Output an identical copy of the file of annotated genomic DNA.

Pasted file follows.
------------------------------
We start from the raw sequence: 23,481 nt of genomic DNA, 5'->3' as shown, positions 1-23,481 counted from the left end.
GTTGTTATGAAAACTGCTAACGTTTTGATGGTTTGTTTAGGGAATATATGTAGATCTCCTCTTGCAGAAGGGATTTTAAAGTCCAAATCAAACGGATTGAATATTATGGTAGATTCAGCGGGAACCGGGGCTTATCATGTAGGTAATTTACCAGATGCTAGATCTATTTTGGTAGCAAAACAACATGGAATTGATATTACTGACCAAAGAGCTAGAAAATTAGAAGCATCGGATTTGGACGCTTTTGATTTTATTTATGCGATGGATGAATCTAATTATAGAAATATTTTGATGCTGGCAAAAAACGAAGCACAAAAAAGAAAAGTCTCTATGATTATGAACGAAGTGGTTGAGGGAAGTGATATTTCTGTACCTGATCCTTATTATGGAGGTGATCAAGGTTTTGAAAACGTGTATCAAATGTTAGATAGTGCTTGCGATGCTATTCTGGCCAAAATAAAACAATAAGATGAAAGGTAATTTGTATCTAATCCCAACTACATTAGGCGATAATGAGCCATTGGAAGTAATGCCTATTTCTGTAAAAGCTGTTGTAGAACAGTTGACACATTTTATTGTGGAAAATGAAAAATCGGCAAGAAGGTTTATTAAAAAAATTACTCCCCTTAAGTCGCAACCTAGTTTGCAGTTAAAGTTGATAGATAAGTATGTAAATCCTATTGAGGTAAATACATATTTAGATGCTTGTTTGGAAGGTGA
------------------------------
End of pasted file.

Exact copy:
We start from the raw sequence: 23,481 nt of genomic DNA, 5'->3' as shown, positions 1-23,481 counted from the left end.
GTTGTTATGAAAACTGCTAACGTTTTGATGGTTTGTTTAGGGAATATATGTAGATCTCCTCTTGCAGAAGGGATTTTAAAGTCCAAATCAAACGGATTGAATATTATGGTAGATTCAGCGGGAACCGGGGCTTATCATGTAGGTAATTTACCAGATGCTAGATCTATTTTGGTAGCAAAACAACATGGAATTGATATTACTGACCAAAGAGCTAGAAAATTAGAAGCATCGGATTTGGACGCTTTTGATTTTATTTATGCGATGGATGAATCTAATTATAGAAATATTTTGATGCTGGCAAAAAACGAAGCACAAAAAAGAAAAGTCTCTATGATTATGAACGAAGTGGTTGAGGGAAGTGATATTTCTGTACCTGATCCTTATTATGGAGGTGATCAAGGTTTTGAAAACGTGTATCAAATGTTAGATAGTGCTTGCGATGCTATTCTGGCCAAAATAAAACAATAAGATGAAAGGTAATTTGTATCTAATCCCAACTACATTAGGCGATAATGAGCCATTGGAAGTAATGCCTATTTCTGTAAAAGCTGTTGTAGAACAGTTGACACATTTTATTGTGGAAAATGAAAAATCGGCAAGAAGGTTTATTAAAAAAATTACTCCCCTTAAGTCGCAACCTAGTTTGCAGTTAAAGTTGATAGATAAGTATGTAAATCCTATTGAGGTAAATACATATTTAGATGCTTGTTTGGAAGGTGA